Recipe for Reform: The Food Economy Movement in Britain During the First World War
- Author(s): Buckley, Michael Dennis
- Advisor(s): Vernon, James
- et al.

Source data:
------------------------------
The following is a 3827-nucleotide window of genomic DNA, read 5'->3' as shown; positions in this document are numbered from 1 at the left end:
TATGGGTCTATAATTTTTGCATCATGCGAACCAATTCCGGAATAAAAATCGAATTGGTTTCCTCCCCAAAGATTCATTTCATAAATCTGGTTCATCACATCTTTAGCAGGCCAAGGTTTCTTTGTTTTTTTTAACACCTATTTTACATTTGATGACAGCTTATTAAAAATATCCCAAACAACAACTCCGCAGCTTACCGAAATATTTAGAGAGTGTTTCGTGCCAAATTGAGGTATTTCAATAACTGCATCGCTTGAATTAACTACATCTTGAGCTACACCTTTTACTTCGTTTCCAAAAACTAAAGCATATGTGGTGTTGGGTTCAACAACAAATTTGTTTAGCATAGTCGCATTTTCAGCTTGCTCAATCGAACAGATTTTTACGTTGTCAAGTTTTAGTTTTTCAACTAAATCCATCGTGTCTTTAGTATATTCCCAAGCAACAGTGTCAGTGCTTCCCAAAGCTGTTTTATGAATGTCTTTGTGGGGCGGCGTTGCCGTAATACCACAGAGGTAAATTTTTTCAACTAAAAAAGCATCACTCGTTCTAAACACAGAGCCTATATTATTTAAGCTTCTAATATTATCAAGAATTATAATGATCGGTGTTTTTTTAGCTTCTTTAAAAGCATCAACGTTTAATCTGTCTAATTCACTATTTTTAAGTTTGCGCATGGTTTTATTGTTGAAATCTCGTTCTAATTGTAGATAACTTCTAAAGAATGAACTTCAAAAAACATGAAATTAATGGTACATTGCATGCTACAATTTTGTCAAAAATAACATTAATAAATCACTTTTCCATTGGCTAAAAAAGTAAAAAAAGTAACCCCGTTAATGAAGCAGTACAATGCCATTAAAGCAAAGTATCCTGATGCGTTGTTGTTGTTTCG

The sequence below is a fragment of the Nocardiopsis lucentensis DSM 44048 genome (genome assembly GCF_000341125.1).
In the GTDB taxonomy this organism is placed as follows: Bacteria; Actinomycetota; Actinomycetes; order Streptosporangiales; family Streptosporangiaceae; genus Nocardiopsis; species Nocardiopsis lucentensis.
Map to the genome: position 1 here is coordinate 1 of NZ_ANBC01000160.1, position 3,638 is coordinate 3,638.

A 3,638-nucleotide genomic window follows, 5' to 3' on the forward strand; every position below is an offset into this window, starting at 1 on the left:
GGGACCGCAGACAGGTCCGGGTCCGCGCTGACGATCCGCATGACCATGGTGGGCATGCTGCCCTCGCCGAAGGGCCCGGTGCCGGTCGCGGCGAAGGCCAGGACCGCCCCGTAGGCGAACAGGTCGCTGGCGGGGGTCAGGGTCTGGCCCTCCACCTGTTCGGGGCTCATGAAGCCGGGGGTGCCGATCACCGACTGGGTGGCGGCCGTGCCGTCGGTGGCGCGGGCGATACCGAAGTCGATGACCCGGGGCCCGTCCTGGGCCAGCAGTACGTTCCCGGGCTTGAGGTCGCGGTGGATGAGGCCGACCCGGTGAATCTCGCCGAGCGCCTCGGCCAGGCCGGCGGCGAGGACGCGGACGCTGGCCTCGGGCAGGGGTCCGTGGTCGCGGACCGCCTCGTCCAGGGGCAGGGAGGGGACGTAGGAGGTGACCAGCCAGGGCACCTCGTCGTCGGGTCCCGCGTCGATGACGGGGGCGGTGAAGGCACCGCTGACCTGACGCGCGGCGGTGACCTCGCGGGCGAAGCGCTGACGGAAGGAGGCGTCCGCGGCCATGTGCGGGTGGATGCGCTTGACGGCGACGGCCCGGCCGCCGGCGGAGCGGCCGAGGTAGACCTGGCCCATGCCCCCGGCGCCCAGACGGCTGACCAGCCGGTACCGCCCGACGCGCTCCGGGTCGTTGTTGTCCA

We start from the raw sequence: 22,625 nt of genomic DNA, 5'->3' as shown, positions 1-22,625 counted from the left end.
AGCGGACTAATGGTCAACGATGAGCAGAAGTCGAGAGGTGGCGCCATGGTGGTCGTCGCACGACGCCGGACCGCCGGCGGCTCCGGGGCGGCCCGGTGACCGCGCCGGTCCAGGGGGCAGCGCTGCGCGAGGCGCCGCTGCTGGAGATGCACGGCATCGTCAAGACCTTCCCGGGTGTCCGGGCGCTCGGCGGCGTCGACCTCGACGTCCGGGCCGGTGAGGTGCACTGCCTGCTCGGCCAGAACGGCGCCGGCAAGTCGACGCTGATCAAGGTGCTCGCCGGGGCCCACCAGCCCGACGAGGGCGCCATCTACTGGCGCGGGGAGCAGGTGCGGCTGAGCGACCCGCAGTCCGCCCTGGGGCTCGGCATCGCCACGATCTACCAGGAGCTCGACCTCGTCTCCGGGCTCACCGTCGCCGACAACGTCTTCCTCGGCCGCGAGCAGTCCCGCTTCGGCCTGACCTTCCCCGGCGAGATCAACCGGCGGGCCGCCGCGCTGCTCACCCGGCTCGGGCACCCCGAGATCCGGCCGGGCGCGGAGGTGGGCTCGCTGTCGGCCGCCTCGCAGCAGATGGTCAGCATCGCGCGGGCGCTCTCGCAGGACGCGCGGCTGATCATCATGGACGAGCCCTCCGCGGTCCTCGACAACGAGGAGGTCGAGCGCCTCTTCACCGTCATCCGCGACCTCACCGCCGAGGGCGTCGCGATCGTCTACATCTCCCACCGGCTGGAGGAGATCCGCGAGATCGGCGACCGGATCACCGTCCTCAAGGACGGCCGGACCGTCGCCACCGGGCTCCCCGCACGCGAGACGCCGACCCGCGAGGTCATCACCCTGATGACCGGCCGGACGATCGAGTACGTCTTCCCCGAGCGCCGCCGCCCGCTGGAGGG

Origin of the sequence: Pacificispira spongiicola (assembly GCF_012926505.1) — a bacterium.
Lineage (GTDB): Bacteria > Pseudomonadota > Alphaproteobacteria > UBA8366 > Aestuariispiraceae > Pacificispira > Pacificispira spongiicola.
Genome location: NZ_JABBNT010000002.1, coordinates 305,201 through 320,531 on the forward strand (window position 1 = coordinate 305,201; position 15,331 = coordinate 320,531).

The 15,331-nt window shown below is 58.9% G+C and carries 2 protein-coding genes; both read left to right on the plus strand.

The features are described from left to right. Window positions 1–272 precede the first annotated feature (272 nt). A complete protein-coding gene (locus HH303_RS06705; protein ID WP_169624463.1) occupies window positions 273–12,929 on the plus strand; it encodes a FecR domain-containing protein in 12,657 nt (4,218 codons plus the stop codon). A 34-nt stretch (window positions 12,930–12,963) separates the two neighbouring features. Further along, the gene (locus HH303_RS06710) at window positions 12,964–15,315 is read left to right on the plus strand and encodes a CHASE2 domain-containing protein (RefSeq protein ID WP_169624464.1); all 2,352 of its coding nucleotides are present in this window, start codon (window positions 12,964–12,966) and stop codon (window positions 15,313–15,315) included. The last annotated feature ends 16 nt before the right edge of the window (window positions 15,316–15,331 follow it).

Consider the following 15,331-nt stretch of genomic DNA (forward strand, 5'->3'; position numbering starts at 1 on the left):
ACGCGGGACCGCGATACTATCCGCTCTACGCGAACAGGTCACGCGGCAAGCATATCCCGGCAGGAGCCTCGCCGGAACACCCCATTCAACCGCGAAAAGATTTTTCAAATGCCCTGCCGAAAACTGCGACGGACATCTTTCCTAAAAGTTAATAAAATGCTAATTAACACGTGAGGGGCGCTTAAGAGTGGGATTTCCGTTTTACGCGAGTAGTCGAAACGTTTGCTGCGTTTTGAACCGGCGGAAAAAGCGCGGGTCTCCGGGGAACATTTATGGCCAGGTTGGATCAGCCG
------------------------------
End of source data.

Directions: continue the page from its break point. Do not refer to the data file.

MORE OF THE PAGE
This dissertation is about the movement for food reform in Great Britain before and during the First World War. At the turn of the twentieth century, Britain depended on overseas trade for approximately half of its food. Simultaneously, a large proportion of the working class suffered from endemic undernutrition according to contemporary dietary standards. In the light of increasing economic and military competition around the globe, food insecurity became a potent moral and political problem in Britain. Before the war, food reformers addressed endemic hunger itself along traditionally liberal lines by attempting to educate the public in economical catering and cooking. Meanwhile, Joseph Chamberlain's tariff reform campaign failed due in part to the prospect of higher food prices. The Liberal government that took office in 1906 had campaigned on a platform of free food and did little to address the dependence on imports. As a result, Britain had few public institutions for producing, storing, or distributing food in 1914. To address the shortages that came with the First World War, Britain had few other choices but to fall back on the prewar reform program of food economy. However, the war inspired a spirit of cooperation and solidarity that forced food reformers, both in and out of the government, to overcome their class biases and reach out to the poor and the rich alike. The food economy campaign also boosted women into active citizenship as so-called quartermasters of the kitchen with a vital role in prosecuting the war. The surviving evidence suggests that many Britons sympathized with food economy, but hesitated actually to change their diets to meet its requirements. Ultimately, voluntary economy gave way to compulsory rationing as the solution to the wartime food crisis. Despite its practical failures, food economy revealed the staying power of traditional British individualism and liberalism and recast women and their traditional domestic role as relevant to national prosperity and security.